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US, South Korea start joint military drills despite North's nuclear threats

Tensions are running high on the Korean peninsula where thousands of U.S and South Korean troops are participating in military drills. The annual exercises have Pyongyang enraged as North Korea threatens both the U.S. and Seoul with nuclear strikes.

SEOUL — South Korea and the United States began annual military drills Monday despite North Korean threats to respond by voiding the armistice that ended the Korean War and launching a nuclear attack on the U.S.

After the start of the drills, South Korean officials said their northern counterparts didn't answer two calls on a hotline between the sides, apparently following through on an earlier vow to cut the communication channel because of the drills.


Pyongyang has launched a bombast-filled propaganda campaign against the drills, which involve 10,000 South Korean and about 3,000 American troops, and last week's U.N. vote to impose new sanctions over the North's Feb. 12 nuclear test. Analysts believe that much of that campaign is meant to shore up loyalty among citizens and the military for North Korea's young leader, Kim Jong Un.

Pyongyang isn't believed to be able to build a warhead small enough to mount on a long-range missile, and the North's military has repeatedly vowed in the past to scrap the 1953 armistice. North Korea wants a formal peace treaty, security guarantees and other concessions, as well as the removal of 28,500 U.S. troops stationed in South Korea.

Still, South Korean and U.S. officials have been closely monitoring Pyongyang's actions and parsing the torrent of recent rhetoric from the North, which has been more warlike than usual.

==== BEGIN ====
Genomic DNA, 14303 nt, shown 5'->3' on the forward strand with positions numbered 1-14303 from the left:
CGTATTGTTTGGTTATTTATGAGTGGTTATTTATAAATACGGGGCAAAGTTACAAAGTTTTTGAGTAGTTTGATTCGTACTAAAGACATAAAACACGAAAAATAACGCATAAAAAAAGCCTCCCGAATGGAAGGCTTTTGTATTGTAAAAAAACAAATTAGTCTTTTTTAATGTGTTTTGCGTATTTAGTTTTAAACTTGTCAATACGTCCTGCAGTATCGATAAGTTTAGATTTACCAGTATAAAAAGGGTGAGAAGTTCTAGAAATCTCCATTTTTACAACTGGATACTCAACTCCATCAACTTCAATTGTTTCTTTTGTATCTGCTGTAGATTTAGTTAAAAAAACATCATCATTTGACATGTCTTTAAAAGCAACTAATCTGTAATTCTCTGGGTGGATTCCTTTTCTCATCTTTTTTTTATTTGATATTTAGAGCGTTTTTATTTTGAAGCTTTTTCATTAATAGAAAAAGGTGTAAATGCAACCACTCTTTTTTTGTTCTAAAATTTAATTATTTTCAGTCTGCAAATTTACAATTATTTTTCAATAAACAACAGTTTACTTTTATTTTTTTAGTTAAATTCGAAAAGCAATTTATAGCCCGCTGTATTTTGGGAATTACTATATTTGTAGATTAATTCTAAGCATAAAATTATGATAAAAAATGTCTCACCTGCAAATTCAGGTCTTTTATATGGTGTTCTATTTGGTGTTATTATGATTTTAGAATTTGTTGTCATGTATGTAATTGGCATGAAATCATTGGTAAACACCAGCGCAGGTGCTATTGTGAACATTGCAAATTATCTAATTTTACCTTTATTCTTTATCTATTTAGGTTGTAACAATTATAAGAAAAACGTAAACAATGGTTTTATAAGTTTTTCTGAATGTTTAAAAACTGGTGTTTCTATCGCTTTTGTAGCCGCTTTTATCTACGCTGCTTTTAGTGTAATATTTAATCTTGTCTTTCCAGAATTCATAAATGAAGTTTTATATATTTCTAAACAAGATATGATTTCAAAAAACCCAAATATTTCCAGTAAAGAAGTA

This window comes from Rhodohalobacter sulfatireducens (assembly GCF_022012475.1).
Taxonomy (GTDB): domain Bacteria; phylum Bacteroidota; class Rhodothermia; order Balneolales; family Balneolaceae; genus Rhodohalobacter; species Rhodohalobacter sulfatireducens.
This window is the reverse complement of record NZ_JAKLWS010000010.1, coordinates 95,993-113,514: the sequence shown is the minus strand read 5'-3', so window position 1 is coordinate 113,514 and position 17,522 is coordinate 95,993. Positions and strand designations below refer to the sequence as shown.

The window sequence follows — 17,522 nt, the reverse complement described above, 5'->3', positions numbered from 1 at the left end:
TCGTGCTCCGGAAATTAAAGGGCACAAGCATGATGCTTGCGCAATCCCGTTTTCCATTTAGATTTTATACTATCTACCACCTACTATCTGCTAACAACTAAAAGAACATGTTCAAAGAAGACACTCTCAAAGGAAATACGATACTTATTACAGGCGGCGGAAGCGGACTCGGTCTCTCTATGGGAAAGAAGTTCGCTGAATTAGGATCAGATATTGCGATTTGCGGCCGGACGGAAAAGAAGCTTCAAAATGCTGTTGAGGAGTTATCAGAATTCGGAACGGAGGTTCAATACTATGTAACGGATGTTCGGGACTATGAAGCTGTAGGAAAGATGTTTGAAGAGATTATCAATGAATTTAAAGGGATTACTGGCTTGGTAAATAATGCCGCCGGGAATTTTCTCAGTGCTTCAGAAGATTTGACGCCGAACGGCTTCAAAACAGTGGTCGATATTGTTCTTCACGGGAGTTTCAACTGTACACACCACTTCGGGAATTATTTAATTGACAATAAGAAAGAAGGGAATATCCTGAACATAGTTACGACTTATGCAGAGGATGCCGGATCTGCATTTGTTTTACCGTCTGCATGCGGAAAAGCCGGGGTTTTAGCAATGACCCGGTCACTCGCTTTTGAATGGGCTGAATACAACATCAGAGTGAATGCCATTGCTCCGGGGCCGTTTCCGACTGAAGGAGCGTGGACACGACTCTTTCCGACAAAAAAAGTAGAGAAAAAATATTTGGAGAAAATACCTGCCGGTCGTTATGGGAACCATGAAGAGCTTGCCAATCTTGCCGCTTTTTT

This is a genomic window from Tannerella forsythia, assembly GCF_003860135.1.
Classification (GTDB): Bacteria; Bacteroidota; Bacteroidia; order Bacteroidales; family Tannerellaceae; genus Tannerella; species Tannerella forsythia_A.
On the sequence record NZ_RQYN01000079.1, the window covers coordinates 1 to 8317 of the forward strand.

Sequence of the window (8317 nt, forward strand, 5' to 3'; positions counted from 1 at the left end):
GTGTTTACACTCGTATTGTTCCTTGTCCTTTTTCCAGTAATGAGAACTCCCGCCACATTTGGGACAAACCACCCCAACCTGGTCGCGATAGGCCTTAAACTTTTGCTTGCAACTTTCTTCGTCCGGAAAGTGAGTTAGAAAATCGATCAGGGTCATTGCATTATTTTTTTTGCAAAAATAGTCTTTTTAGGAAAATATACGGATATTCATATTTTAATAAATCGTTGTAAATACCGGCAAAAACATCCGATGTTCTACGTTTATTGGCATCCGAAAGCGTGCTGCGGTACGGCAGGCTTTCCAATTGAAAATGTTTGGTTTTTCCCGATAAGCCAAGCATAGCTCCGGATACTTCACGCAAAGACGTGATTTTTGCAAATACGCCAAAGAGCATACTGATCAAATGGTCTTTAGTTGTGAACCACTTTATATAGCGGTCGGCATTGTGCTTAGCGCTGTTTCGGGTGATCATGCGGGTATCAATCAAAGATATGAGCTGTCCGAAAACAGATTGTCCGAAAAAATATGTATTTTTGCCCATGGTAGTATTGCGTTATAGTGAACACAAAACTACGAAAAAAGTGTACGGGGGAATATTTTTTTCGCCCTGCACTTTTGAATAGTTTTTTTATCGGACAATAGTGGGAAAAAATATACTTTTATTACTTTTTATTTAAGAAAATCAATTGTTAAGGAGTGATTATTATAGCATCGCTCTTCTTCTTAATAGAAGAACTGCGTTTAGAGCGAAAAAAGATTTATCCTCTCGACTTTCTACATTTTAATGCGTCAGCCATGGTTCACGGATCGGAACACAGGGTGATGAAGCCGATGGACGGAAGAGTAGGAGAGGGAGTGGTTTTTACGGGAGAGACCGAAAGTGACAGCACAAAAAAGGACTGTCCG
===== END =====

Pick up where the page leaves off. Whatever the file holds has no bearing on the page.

Ahn Young-Joon / AP

South Korean soldiers set up barbed-wire fencing during an exercise against possible attacks by North Korea near the border village of Panmunjom in Paju, South Korea, on Monday.

North Korea regularly claims South Korea-U.S. drills are a preparation for invasion, but Pyongyang has signaled more worry about the drills that began Monday. The drills follow U.N. sanctions that the North says are the result of U.S. hostility aimed at toppling its political system.

North Korea has also warned South Korea of a nuclear war on the divided peninsula and said it was cancelling nonaggression pacts.

Under newly inaugurated President Park Geun-hye, South Korea's Defense Ministry, which often brushes off North Korean threats, has looked to send a message of strength in response to the latest threats. The ministry warned Friday that the North's government would "evaporate from the face of the Earth" if it ever used a nuclear weapon. The White House also said the U.S. is fully capable of defending itself against a North Korean ballistic attack.

North Korea has said the U.S. mainland is within the range of its long-range missiles, and an army general told a Pyongyang rally last week that the military is ready to fire a long-range nuclear-armed missile to turn Washington into a "sea of fire."

Related:

North Korea threat of nuclear attack predictable but worrisome

UN passes sanctions despite North Korea threats

North Korea warns of 'miserable destruction' over drills

 

 

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